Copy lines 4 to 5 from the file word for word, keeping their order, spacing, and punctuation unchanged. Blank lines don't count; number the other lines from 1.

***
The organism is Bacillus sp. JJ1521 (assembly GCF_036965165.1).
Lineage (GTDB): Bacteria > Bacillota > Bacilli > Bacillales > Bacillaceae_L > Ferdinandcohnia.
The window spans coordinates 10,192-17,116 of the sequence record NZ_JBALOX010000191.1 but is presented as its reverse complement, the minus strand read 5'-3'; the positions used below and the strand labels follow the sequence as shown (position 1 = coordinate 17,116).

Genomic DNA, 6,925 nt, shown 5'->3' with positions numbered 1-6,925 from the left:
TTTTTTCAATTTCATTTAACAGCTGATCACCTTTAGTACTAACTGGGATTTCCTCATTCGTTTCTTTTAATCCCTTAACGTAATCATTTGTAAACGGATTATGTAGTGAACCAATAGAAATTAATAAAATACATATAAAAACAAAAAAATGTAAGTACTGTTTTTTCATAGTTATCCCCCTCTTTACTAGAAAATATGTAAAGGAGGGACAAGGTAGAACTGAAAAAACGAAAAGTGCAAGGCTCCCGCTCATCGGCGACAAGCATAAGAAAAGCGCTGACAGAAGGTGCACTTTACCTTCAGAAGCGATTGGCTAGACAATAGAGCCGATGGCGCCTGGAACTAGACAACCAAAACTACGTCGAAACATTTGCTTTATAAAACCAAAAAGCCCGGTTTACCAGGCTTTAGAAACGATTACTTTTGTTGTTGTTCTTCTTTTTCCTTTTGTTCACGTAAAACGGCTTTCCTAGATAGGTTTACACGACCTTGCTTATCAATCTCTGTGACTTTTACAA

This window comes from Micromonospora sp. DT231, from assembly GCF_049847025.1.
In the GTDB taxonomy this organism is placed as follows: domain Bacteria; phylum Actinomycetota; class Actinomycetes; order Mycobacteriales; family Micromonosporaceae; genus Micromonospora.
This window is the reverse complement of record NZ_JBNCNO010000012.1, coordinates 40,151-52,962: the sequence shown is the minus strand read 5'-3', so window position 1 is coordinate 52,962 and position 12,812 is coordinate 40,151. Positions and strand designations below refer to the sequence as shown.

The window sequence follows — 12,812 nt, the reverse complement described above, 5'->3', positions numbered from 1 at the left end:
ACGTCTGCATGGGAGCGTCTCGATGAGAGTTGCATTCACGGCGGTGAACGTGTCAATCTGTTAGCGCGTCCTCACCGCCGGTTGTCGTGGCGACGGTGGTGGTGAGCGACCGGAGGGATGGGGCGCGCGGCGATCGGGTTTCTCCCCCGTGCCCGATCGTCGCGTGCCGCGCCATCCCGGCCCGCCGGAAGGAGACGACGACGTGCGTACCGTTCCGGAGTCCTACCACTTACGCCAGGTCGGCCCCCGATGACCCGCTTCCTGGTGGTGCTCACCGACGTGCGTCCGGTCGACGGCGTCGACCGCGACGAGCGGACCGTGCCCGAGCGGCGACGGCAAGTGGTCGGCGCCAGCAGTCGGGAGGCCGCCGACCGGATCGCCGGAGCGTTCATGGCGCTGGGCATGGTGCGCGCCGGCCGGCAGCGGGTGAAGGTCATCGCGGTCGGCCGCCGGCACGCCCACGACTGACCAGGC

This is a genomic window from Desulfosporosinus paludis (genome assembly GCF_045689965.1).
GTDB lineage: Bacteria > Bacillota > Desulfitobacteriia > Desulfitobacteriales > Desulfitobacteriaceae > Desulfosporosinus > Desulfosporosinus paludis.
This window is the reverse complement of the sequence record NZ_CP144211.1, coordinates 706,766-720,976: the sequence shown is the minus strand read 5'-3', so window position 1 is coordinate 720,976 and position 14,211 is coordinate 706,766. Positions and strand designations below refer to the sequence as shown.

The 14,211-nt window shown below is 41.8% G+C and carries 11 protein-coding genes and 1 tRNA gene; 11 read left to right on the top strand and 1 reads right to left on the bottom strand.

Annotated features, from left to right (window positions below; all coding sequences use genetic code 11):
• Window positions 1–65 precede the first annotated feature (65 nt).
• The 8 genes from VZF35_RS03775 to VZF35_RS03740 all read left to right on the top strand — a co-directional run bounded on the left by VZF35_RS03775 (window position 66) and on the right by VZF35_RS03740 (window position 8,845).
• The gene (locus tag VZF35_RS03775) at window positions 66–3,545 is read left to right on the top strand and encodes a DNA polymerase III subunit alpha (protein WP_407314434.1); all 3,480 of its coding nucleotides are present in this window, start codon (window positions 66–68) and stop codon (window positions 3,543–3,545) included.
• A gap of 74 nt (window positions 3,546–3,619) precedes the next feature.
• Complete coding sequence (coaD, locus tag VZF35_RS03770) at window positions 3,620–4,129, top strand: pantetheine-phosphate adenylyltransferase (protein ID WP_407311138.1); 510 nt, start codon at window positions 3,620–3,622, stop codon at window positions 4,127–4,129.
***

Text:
Genomic DNA, 6,925 nt, shown 5'->3' with positions numbered 1-6,925 from the left:
TTTTTTCAATTTCATTTAACAGCTGATCACCTTTAGTACTAACTGGGATTTCCTCATTCGTTTCTTTTAATCCCTTAACGTAATCATTTGTAAACGGATTATGTAGTGAACCAATAGAAATTAATAAAATACATATAAAAACAAAAAAATGTAAGTACTGTTTTTTCATAGTTATCCCCCTCTTTACTAGAAAATATGTAAAGGAGGGACAAGGTAGAACTGAAAAAACGAAAAGTGCAAGGCTCCCGCTCATCGGCGACAAGCATAAGAAAAGCGCTGACAGAAGGTGCACTTTACCTTCAGAAGCGATTGGCTAGACAATAGAGCCGATGGCGCCTGGAACTAGACAACCAAAACTACGTCGAAACATTTGCTTTATAAAACCAAAAAGCCCGGTTTACCAGGCTTTAGAAACGATTACTTTTGTTGTTGTTCTTCTTTTTCCTTTTGTTCACGTAAAACGGCTTTCCTAGATAGGTTTACACGACCTTGCTTATCAATCTCTGTGACTTTTACAA